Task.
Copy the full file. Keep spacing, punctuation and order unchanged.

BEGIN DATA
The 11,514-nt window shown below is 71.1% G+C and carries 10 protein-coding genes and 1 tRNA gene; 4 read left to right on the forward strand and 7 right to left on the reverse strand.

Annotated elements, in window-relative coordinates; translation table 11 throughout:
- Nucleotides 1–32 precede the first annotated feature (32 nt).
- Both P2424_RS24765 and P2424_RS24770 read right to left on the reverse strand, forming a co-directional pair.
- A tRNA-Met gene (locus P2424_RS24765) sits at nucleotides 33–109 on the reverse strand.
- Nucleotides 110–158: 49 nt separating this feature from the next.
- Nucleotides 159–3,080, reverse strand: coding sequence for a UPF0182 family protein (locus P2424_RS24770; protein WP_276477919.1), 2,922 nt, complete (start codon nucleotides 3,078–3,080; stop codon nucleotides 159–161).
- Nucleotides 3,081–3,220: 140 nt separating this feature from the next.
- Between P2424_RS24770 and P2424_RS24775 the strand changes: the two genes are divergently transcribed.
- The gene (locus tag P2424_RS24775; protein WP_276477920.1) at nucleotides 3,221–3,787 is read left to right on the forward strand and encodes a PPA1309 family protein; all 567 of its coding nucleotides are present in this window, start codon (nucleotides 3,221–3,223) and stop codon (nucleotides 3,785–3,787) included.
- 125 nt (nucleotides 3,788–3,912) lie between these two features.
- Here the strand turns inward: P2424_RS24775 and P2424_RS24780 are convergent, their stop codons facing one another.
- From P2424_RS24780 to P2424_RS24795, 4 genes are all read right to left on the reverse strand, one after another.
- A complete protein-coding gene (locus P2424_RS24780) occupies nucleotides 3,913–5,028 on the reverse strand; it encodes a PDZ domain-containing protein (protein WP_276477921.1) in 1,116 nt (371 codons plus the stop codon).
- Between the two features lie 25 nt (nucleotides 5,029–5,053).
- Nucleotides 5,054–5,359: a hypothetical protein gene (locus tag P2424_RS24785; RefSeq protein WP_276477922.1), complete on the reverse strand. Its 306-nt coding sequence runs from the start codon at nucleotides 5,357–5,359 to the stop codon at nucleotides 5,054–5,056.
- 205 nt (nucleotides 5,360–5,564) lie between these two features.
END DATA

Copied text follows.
The 11,514-nt window shown below is 71.1% G+C and carries 10 protein-coding genes and 1 tRNA gene; 4 read left to right on the forward strand and 7 right to left on the reverse strand.

Annotated elements, in window-relative coordinates; translation table 11 throughout:
- Nucleotides 1–32 precede the first annotated feature (32 nt).
- Both P2424_RS24765 and P2424_RS24770 read right to left on the reverse strand, forming a co-directional pair.
- A tRNA-Met gene (locus P2424_RS24765) sits at nucleotides 33–109 on the reverse strand.
- Nucleotides 110–158: 49 nt separating this feature from the next.
- Nucleotides 159–3,080, reverse strand: coding sequence for a UPF0182 family protein (locus P2424_RS24770; protein WP_276477919.1), 2,922 nt, complete (start codon nucleotides 3,078–3,080; stop codon nucleotides 159–161).
- Nucleotides 3,081–3,220: 140 nt separating this feature from the next.
- Between P2424_RS24770 and P2424_RS24775 the strand changes: the two genes are divergently transcribed.
- The gene (locus tag P2424_RS24775; protein WP_276477920.1) at nucleotides 3,221–3,787 is read left to right on the forward strand and encodes a PPA1309 family protein; all 567 of its coding nucleotides are present in this window, start codon (nucleotides 3,221–3,223) and stop codon (nucleotides 3,785–3,787) included.
- 125 nt (nucleotides 3,788–3,912) lie between these two features.
- Here the strand turns inward: P2424_RS24775 and P2424_RS24780 are convergent, their stop codons facing one another.
- From P2424_RS24780 to P2424_RS24795, 4 genes are all read right to left on the reverse strand, one after another.
- A complete protein-coding gene (locus P2424_RS24780) occupies nucleotides 3,913–5,028 on the reverse strand; it encodes a PDZ domain-containing protein (protein WP_276477921.1) in 1,116 nt (371 codons plus the stop codon).
- Between the two features lie 25 nt (nucleotides 5,029–5,053).
- Nucleotides 5,054–5,359: a hypothetical protein gene (locus tag P2424_RS24785; RefSeq protein WP_276477922.1), complete on the reverse strand. Its 306-nt coding sequence runs from the start codon at nucleotides 5,357–5,359 to the stop codon at nucleotides 5,054–5,056.
- 205 nt (nucleotides 5,360–5,564) lie between these two features.